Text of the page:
Chicago Parking Meters Bills City $13.5 Million For Disabled Parking
At a press conference on Tuesday, Emanuel had some strong words about the subject.
“I just don’t write blank checks to companies that say that’s what we owe. I’m gonna be the taxpayer watchdog,” the mayor said Tuesday. “Now, they may say that’s what we owe. But, just because they submit it doesn’t mean that’s what we’re gonna pay. We’re contesting that right now in a series of discussions with the company.”
Here’s the Sun-Times story.
Original post below.
It’s the gift that keeps on giving.
When the Daley administration pushed through the contract to privatize Chicago’s parking meters in just 72 hours, three years ago this month, critics warned of the unforeseen consequences of a deal which saw almost no scrutiny from the public and City Council members.
One of those expensive consequences can be seen in today’s Sun-Times report that Chicago Parking Meters, LLC, the private firm which signed the 75-year lease to operate city parking meters for $1.16 billion in 2008 has recently submitted a bill to the city for $13.5 million.
Under the terms of the lease, CPM can bill the city for lost revenue due to an overabundance of drivers utilizing handicap license plates or disabled parking placards parking for free on metered streets.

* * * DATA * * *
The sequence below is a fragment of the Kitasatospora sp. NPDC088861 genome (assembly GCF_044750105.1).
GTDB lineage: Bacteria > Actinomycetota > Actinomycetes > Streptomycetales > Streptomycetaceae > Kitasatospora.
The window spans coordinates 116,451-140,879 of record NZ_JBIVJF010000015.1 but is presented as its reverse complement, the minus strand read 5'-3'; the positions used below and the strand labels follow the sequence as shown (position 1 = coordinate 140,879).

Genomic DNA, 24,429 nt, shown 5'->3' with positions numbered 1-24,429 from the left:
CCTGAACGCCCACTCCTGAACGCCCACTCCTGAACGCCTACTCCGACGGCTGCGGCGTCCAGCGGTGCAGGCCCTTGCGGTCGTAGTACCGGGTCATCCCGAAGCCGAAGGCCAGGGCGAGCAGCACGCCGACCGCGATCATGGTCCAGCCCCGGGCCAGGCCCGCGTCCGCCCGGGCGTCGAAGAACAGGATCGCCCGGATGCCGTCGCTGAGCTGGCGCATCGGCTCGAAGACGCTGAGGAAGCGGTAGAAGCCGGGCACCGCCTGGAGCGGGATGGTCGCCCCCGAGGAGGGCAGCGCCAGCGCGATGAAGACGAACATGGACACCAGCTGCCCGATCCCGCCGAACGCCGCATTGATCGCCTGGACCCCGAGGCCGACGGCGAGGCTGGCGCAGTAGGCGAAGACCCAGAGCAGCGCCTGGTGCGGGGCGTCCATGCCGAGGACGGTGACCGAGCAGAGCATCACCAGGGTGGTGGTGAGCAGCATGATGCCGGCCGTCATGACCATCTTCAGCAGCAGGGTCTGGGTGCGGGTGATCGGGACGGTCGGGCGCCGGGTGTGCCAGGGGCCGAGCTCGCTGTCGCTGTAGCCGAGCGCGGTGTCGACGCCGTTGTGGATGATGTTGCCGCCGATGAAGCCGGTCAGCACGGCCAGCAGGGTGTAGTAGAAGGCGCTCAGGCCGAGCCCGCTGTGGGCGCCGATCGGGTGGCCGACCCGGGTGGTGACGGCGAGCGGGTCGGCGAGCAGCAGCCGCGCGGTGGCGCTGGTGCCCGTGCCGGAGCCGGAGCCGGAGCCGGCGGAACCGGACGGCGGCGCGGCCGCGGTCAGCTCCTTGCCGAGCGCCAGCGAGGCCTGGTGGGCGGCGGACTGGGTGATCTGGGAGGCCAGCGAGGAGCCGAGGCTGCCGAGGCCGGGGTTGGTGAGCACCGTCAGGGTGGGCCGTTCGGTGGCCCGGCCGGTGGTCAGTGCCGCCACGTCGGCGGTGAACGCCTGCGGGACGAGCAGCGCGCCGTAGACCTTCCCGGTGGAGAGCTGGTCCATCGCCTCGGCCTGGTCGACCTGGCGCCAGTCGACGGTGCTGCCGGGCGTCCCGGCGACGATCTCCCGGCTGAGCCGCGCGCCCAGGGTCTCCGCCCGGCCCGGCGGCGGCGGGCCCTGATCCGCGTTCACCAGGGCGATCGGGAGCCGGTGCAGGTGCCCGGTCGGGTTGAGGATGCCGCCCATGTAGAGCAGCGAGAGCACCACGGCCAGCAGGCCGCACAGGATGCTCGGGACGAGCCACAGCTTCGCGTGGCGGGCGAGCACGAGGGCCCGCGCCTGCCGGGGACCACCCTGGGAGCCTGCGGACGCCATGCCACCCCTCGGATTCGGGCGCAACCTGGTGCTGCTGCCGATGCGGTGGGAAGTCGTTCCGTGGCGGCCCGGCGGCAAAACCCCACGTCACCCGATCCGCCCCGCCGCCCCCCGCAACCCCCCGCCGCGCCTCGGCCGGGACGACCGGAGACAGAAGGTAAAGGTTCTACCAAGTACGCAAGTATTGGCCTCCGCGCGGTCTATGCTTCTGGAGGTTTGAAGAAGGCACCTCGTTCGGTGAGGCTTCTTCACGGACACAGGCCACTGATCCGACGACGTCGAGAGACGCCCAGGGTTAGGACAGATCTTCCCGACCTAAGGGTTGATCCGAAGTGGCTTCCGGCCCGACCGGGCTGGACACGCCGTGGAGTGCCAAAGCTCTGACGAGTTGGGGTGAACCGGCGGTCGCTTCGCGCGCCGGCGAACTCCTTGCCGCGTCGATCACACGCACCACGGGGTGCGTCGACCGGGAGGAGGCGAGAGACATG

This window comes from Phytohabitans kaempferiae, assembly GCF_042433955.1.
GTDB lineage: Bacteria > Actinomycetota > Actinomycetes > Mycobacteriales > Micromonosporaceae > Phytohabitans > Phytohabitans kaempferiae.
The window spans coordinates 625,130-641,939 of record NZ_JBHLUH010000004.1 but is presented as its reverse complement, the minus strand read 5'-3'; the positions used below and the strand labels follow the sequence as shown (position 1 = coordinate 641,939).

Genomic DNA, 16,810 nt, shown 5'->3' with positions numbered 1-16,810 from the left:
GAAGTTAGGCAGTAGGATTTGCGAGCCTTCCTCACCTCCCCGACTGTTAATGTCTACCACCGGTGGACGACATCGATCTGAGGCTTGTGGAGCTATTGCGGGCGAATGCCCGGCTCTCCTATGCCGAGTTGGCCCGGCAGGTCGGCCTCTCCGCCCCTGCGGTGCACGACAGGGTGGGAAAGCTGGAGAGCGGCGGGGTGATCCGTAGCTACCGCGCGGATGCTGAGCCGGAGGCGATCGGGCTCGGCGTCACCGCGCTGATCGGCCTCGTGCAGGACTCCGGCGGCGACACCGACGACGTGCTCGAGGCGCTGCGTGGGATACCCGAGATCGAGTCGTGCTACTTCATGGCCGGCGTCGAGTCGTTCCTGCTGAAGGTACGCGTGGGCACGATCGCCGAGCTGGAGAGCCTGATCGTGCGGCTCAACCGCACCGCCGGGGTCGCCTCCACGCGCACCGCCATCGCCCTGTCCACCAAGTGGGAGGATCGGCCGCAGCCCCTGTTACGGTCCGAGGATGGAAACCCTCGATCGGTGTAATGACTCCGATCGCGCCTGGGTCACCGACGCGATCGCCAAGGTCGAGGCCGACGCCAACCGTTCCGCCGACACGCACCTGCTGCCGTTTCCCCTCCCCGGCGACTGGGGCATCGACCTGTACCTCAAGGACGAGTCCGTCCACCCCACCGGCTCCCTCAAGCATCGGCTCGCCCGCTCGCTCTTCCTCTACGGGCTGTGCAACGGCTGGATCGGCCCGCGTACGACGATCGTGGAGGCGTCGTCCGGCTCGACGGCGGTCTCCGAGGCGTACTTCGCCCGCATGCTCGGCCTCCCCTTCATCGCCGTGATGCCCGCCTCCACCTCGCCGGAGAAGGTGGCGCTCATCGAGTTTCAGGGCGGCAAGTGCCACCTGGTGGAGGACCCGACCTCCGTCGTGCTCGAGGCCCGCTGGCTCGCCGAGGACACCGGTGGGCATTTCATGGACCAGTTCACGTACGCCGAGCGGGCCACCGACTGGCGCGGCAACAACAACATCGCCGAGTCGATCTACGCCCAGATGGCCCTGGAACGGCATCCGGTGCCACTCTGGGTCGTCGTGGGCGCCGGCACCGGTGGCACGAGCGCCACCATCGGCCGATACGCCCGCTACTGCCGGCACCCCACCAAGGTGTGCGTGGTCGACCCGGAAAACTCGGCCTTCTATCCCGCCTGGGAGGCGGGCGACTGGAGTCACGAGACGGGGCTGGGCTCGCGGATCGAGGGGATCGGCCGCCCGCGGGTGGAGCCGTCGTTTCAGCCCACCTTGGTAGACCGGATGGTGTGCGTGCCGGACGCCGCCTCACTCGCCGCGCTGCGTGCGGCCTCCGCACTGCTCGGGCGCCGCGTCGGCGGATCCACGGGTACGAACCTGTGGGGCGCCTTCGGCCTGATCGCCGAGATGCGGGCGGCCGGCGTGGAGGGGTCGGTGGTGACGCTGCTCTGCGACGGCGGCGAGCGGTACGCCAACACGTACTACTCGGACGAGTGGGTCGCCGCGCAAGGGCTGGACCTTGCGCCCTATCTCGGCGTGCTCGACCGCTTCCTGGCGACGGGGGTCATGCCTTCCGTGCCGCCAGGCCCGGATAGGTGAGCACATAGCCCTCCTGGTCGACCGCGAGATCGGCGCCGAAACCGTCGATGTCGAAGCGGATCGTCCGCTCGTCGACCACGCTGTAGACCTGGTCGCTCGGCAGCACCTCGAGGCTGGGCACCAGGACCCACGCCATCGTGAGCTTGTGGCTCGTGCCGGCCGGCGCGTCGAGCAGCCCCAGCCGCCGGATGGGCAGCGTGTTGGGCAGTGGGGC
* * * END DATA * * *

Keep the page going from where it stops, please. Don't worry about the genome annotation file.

CPM claims the company lost $17.9 million due to giving away free parking to those with handicap plates or placards. Under the formula outlined in the contract, the city is only allowed $4.4 million in these freebies. The city is on the hook for the balance.
The Sun-Times says Mayor Rahm Emanuel is contesting that number and the city believes the number is substantially lower. Sources tell this website the Law Department is currently negotiating with CPM on a lower amount.
As further testament to how one-sided the meter lease contract was crafted, the city has to rely on a survey of handicapped parking performed by CPM itself–not an independent third party auditor which could be better trusted to unbiasedly document drivers parking for free.
Here’s the Sun-Times full story, “Meter company sends city $13.5 million bill for disabled parking.”